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A Citizens Guide to Radon: Myths Vs Facts PDF Print E-mail
Written by Administrator   
Thursday, 01 July 2010 07:16
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FACT: Although some scientists dispute the precise number of deaths attributable to radon, all major health organizations (like the Centers for Disease Control and Prevention, the American Lung Association and the American Medical Association) agree with estimates that radon causes thousands of preventable lung cancer deaths each year. This is especially true among smokers, because the risk to smokers is much greater than non-smokers.

MYTH: Radon testing is difficult, time consuming and costly.

FACT: Radon testing is easy. You can test your home yourself or hire a company qualified radon test. These two approaches only takes a small amount of time and effort.

devices MYTH: Radon testing is not reliable and are difficult to find.

FACT: Reliable control devices are available from qualified radon testers and companies. reliable control devices are also available by phone or by mail, and can be purchased in hardware stores and other retail stores. Call your state radon office7 help in identifying radon testing companies.

MYTH: Homes with radon problems can be fixed.

FACT: There are simple solutions to radon problems in homes. Hundreds of thousands of homeowners have already fixed radon problems in their home. Radon levels can be easily reduced from $ 800 to $ 2,500 (with an average cost of $ 1200) .. Call your state radon office7 to help identify mitigation qualified contractors.

MYTH: Radon affects only certain types of housing.

FACT: The housing can affect radon levels. However, radon can be a problem in homes of all types: old homes, new homes and drafts, insulating homes, homes with basements and homes without basements. Local geology, construction materials, and how the house was built are among the factors that can affect radon levels in homes.

MYTH: Radon is only a problem in certain parts of the country.

FACT: High radon levels have been found in every state. Radon problems vary from one region to another, but the only way to know your radon level is to test.

MYTH: The results of testing of a neighbor is a good indication of whether your home has a problem.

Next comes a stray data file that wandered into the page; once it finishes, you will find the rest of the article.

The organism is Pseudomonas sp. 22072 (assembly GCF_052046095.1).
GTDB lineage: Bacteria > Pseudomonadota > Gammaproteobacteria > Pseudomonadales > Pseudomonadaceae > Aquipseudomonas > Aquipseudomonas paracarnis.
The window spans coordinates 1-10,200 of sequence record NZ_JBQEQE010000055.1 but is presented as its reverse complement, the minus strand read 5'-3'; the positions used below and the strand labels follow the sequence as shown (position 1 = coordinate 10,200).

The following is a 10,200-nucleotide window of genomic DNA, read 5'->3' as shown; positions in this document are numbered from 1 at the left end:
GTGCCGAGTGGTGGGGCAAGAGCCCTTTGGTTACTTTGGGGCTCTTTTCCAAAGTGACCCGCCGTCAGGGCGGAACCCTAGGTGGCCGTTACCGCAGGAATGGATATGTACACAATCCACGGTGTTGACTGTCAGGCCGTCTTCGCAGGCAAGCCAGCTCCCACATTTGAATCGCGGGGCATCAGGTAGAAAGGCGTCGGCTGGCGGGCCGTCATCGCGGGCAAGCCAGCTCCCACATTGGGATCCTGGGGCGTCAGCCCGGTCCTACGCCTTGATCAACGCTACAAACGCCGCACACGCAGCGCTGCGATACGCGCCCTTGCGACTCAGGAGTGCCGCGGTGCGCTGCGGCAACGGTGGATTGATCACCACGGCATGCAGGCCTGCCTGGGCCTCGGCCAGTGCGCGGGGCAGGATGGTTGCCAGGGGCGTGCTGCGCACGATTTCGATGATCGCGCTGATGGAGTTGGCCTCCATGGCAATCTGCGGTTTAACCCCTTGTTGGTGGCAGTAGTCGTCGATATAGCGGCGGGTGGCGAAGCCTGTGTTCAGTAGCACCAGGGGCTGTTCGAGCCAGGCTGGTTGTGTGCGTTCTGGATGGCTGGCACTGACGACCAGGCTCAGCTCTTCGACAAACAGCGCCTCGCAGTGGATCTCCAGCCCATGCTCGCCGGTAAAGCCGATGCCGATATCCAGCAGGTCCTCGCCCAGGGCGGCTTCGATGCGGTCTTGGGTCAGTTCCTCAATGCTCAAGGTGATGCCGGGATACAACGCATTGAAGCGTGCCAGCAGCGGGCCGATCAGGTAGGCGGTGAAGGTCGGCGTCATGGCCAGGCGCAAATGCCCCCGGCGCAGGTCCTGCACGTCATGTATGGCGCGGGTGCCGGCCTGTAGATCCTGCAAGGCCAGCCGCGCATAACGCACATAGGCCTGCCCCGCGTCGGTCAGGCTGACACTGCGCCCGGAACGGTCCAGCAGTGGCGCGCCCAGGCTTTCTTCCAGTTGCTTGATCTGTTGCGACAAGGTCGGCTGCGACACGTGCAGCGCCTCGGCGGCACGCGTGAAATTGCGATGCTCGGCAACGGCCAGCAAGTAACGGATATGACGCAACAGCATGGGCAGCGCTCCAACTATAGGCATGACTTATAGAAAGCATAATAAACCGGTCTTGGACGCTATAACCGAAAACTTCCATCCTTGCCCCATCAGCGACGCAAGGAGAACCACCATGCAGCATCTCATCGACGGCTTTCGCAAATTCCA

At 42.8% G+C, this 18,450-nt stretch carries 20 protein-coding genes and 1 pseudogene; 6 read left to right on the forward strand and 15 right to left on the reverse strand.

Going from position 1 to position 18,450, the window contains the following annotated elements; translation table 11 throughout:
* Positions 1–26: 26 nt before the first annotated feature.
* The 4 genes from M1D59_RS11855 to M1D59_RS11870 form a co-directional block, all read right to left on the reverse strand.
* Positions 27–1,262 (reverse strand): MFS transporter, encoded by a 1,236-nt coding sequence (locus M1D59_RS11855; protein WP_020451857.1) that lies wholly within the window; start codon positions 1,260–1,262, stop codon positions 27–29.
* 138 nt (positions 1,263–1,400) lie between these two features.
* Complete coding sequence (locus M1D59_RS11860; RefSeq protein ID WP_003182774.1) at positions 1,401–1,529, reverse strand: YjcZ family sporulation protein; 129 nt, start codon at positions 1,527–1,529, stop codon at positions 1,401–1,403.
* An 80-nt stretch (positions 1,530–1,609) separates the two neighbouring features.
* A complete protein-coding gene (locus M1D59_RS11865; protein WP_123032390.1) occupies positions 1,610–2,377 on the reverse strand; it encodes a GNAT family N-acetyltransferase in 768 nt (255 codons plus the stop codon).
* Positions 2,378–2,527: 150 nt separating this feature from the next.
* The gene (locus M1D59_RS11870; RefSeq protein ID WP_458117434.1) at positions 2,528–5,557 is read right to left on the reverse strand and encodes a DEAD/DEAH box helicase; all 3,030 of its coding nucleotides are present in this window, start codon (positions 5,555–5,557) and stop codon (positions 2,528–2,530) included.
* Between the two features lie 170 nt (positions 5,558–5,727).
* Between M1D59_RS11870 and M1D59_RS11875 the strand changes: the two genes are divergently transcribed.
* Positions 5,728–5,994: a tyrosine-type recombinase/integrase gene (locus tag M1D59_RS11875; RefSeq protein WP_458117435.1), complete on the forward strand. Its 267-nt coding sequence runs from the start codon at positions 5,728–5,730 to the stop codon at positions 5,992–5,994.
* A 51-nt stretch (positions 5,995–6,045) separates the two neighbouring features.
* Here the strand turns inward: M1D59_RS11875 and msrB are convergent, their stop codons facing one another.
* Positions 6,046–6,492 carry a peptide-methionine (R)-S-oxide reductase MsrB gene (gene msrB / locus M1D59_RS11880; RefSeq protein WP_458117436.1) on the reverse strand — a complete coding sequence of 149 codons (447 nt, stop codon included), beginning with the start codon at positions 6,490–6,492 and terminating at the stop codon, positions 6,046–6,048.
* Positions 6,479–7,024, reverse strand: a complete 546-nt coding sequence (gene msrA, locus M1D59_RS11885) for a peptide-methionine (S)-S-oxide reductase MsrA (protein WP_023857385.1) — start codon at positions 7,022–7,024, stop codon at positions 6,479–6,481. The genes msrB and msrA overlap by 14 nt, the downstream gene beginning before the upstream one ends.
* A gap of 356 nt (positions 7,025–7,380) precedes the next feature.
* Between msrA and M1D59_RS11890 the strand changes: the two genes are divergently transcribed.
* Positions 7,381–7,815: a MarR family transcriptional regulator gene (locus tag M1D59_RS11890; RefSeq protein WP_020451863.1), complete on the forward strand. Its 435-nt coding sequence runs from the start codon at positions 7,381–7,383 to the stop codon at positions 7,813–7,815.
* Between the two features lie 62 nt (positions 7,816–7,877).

FACT: It is not. Radon concentrations can vary greatly from house to. The only way to know if your home has a radon problem is to test it.

MYTH: Everyone should test their water for radon.

FACT: Although radon gets into some homes in the water, it is important to first test the air in your home for radon. If your water comes from a public water supply that uses ground water, call your water provider. If radon levels are high and the house has a private well, call the Safe Drinking Water Hotline at 1 800-426-4791 for information about testing your water.

MYTH: It is difficult to sell homes where radon problems have been discovered.

FACT: Where radon problems have been fixed, home sales have not been blocked or frustrated. The additional protection is sometimes a good selling point.

MYTH: I lived in my house for so long, it makes no sense to take action now.

FACT: You will reduce your risk of lung cancer when you reduce radon levels, even if you've lived with a radon problem for a long period.

MYTH: The short-term tests can be used to make a decision on whether to fix your house.

FACT: A short-term test, followed by a short-* test second term can be used to decide whether to fix your home. However, over the average of your two short-term tests is 4 pCi / L, the less you can be sure whether you mean the year is above or below this level. Keep in mind that radon levels below 4 pCi / L still pose some risk. Radon levels can be reduced in most homes to 2 pCi / L or less.

* If the radon test is part of a real estate transaction, the result of two short-term tests can be used to decide to reduce it. For more information, visit the EPA "Home Buyers and Seller's Guide to Radon9.

Overview Radon; Test Home radon radon in water levels of radon risks of radon Radon Myths and Realities

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